All of these situations happen on a daily basis & in Autistic children its not uncommon.

Its so tiring caring for a disabled child – because that’s what A is – that’s what all Autistic children are. You can’t see their disability but its there and it will be there throughout their lives & what I’ve just explained is just a small part of living with Autism & the daily struggles that most people take for granted.

L x


8 Responses to "Self Care"

I can relate to this but quite a few years down the line, S is 14 now & at present has a complete aversion to water touching his head, hands & feet, he has always hated his head being touched, combed and when I wash his hair he just shakes. At 14 I have to wash him as sequencing is a huge problem and he has to dry his hands for hours after and cover his feet with almost every towel I own. Your right it is a disability and at 14 it breaks my heart to have to wash and dress my child, when my other children who are younger are so independent, even my 6 year old wouldn’t dream of letting me help him now. It is a never ending battle with new obstacles coming at you all the time.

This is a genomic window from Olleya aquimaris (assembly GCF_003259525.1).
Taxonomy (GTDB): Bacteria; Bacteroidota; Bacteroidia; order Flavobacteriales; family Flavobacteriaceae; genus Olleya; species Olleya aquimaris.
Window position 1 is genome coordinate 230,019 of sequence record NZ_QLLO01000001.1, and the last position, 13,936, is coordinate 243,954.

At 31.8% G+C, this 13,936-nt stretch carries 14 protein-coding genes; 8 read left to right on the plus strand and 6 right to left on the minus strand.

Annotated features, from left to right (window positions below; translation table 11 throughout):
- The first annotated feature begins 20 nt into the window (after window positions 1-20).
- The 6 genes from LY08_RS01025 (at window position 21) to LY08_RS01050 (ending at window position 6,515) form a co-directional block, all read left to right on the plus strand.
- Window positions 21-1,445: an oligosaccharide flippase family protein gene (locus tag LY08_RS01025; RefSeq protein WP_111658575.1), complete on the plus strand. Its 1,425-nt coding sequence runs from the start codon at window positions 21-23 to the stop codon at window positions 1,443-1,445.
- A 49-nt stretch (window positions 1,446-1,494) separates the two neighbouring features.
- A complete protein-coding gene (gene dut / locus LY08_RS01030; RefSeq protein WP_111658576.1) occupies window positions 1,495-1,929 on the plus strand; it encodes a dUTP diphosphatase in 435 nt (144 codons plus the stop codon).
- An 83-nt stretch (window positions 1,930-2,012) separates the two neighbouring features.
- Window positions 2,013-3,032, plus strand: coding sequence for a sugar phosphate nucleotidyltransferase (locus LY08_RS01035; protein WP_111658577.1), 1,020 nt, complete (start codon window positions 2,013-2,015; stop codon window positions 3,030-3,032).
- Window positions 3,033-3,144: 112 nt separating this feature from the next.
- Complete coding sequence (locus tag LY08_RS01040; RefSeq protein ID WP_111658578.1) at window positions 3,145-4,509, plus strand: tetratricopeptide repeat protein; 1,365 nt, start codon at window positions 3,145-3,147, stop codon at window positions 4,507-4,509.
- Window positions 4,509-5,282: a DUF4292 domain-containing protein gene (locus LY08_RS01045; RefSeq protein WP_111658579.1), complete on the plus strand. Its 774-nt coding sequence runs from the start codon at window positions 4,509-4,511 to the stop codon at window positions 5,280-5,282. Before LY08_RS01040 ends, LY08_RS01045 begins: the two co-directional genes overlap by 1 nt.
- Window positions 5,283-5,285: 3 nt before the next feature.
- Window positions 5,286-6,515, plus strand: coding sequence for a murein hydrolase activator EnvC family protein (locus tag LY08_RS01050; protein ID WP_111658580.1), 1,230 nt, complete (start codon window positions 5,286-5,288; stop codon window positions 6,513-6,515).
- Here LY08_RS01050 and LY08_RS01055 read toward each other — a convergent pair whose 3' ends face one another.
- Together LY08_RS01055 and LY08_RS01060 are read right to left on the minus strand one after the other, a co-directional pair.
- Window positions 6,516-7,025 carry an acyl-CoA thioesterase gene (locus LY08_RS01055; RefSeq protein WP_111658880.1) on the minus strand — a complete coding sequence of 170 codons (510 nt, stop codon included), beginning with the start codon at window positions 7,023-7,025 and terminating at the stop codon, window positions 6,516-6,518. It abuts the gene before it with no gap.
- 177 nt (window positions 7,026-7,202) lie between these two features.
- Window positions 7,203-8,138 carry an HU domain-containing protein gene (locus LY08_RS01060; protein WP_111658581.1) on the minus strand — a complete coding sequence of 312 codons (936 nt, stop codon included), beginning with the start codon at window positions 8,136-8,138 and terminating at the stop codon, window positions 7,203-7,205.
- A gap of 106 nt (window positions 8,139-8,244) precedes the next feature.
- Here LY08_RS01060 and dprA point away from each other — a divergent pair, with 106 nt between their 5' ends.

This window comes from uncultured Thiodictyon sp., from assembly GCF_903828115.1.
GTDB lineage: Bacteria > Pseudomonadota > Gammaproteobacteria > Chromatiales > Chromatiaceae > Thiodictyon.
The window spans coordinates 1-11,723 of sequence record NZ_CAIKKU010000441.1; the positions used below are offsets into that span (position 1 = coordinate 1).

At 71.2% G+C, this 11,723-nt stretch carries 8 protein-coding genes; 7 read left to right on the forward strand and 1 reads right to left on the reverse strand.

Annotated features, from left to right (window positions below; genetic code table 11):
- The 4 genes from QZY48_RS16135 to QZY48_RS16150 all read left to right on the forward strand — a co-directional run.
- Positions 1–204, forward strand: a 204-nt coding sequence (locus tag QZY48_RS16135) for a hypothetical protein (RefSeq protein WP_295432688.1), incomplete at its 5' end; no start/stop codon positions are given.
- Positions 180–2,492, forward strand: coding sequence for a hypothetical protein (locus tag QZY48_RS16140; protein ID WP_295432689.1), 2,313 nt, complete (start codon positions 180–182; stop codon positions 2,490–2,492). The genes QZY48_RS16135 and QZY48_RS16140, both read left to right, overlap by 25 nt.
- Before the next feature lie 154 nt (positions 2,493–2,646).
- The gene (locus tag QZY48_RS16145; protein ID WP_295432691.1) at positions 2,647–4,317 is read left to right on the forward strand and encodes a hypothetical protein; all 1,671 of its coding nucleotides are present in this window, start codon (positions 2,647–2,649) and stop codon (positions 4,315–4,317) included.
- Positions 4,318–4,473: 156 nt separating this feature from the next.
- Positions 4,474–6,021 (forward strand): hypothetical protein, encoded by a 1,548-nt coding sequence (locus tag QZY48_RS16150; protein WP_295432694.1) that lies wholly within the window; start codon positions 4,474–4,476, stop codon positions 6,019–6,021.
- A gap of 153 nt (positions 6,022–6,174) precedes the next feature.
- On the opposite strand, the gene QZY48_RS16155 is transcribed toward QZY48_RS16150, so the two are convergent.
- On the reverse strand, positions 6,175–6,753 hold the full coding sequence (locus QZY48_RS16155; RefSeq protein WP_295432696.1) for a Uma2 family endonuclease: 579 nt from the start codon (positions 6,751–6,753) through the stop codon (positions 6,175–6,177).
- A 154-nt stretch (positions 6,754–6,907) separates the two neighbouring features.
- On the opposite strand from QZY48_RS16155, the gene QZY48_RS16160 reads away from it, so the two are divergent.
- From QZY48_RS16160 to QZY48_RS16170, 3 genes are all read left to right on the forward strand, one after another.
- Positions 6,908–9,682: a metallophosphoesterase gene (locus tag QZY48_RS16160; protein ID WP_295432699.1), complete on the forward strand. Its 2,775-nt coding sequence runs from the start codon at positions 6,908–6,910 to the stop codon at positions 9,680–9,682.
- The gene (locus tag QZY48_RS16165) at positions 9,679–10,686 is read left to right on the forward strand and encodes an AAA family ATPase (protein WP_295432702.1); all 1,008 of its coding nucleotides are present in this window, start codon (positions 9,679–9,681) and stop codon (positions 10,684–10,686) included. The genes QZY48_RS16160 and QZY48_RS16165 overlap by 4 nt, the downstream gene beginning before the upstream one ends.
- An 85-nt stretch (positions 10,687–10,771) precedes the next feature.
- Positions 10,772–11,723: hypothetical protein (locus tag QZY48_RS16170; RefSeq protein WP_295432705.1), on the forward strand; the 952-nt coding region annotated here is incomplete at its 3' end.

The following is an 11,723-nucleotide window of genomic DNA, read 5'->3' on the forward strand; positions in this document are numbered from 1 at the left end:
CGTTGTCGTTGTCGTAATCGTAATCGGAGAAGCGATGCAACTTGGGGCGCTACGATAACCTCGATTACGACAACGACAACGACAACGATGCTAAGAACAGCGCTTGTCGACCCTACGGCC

we have exactly the same honey. It certainly does make the day more difficult but it just becomes part of our established routine :::))))

These are the things many people don’t realise come with autism.
We have similar issues with Sean who is almost 6 and in full time mainstream school (hopefully not for much longer đŸ™‚ ) and the nappy issue is probably the hardest to cope with as he gets older! He is now the size of an 8 year old with the strength of an adult man – he opened a door designed to be too heavy for children at the hospital on Thursday – so if he doesn’t want to be changed it’s hard work!!
I read a blog about public toilets not being designed for disabled children and it’s true – luckily Sean rarely has anything but a wet nappy when we are out so we can change him standing up!
Sean had 4 teeth out under general anaesthetic 2 months ago as they had rotted due to the lack of tooth brushing and refusal to go to the dentist!